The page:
WTAO - inside pages

What the Apothecary OrderedI’m delighted to announce that 10 August is the UK publication day for a pocket volume I compiled for Old House Books, an imprint of Shire Publications. What the Apothecary Ordered gathers together some of the more peculiar remedies of the last two millennia, and presents them alongside evocative images from the history of medicine.

WTAO - inside pages

The book’s production quality is outstanding and it’s the perfect stocking-filler for anyone with a taste for the quirky and slightly dark. Christmas might seem a long way off now, but the need to start shopping will soon creep up like some ghastly portent of tinsellized doom – so get your copies while the will to live still flickers in your soul.

I believe the book is out in the US next February, but The Book Depository offers free shipping to anywhere in the world.

Here it is with my other two books – all quite different in content but they make an attractive family!

Three books


What the Apothecary Ordered

What the Apothecary OrderedPublisher’s blurb: Troubled by toothache? Dogged by dipsomania? Perhaps you have been poisoned or accidentally got a bottle stuck up your bottom? This compendium of tried and tested (and terrifying) historical remedies is your go-to guide for how not to seek medical relief.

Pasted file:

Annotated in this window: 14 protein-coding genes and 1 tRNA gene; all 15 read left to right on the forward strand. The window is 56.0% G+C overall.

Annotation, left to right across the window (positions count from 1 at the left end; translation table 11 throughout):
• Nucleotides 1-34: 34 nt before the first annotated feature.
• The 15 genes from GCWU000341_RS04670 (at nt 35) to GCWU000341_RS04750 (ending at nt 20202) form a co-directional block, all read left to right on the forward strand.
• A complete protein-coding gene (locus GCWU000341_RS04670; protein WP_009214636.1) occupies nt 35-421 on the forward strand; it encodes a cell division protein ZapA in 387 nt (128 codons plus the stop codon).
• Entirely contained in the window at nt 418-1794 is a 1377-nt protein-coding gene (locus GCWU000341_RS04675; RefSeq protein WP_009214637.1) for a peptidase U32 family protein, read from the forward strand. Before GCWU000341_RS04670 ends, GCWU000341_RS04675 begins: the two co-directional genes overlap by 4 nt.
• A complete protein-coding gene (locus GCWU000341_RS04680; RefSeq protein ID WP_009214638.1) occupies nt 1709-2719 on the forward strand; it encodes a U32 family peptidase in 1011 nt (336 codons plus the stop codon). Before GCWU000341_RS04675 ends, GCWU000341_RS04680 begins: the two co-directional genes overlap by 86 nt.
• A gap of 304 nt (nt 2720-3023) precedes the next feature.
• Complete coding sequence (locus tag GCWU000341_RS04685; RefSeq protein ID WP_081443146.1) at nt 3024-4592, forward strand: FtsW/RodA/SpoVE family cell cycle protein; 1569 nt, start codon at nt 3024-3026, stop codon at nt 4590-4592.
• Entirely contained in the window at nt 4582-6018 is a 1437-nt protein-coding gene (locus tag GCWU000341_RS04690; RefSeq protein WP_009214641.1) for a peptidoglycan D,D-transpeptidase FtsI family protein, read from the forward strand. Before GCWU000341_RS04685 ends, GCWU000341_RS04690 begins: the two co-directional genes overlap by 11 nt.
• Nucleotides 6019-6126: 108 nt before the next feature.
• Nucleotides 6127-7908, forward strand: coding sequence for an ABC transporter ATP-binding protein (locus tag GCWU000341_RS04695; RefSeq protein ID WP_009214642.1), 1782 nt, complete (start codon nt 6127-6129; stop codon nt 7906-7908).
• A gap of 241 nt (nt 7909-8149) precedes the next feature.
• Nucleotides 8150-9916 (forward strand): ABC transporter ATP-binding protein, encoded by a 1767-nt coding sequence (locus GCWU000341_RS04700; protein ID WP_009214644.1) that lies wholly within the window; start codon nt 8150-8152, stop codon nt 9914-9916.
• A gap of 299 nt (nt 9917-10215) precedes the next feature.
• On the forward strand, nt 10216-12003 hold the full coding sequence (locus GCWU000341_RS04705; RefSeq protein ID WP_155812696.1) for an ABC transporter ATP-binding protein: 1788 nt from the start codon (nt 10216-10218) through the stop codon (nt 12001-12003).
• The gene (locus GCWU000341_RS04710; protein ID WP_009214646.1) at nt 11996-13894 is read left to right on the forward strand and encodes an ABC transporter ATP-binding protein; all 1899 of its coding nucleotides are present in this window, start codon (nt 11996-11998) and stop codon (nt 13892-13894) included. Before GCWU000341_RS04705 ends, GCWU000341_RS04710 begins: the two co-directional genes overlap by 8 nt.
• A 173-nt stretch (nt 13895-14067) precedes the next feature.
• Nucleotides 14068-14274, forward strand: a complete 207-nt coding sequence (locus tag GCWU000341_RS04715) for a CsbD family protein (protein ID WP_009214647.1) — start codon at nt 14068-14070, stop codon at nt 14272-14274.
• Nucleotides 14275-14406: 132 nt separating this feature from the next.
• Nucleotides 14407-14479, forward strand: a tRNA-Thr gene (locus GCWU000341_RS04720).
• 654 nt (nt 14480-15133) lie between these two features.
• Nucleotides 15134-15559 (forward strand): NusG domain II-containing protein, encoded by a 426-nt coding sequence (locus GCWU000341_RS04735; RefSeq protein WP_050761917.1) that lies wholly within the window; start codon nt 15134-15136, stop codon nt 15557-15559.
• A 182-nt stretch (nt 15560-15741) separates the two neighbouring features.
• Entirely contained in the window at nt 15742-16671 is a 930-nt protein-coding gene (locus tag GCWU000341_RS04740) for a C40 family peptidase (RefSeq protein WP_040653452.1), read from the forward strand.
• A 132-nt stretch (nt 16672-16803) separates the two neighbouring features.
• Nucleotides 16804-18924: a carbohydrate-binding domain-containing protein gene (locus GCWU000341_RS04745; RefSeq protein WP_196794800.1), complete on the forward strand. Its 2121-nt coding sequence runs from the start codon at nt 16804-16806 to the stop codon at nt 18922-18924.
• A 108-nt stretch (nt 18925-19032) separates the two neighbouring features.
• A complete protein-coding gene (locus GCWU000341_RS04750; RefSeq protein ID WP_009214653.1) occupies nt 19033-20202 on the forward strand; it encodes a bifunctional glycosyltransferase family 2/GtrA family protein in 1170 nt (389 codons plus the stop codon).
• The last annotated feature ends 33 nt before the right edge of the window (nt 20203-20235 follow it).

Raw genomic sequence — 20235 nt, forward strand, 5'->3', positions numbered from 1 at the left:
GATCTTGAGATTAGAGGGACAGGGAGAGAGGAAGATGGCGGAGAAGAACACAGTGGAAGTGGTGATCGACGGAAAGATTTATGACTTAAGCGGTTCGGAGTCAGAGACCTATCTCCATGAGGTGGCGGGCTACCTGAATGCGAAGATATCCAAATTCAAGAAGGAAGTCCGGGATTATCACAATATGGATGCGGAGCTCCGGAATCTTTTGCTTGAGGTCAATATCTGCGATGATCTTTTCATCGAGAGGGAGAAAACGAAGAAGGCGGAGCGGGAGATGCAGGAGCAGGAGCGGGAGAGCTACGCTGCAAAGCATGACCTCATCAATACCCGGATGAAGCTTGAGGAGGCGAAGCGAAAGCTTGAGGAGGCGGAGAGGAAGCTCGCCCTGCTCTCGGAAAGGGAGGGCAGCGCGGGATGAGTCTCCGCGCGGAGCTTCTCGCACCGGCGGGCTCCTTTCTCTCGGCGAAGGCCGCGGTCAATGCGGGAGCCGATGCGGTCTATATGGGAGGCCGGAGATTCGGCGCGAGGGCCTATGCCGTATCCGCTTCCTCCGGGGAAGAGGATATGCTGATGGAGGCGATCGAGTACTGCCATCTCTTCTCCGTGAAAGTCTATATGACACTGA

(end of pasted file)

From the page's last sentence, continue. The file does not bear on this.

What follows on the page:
From smearing mouse-dung on your teeth to drinking sulphuric acid, and from mechanical chin-reducing contraptions to ‘super-super-excellent’ quack medicines, here are to be found the most bizarre and alarming remedies of the last two thousand years. Spanning Ancient Greece and twentieth century Britain and America, What the Apothecary Ordered positively haemorrhages with the dangerous ministrations of ‘healers’ of yore. Everyday illnesses, beauty, surgery, sexual performance and madness – whatever the nature of the malady, here the reader will find a cautionary tale about entrusting oneself to the experts.

Hardback, 172 pages; ISBN 9781908402868



Apothecary blogTo celebrate the launch of the new book, I’ve started a Tumblr blog, where I post historical adverts, general history of medicine pictures and whatever else I find interesting.

As you might know, I update my Facebook page regularly. But, like many other page owners, I’m experiencing a reduction in the number of people who see the content, and tumbleweeds abound around posts that would have got many ‘likes’ in the past. The Tumblr blog doesn’t (yet) replace this but it’s a fun addition to what I do, so come along and take a look!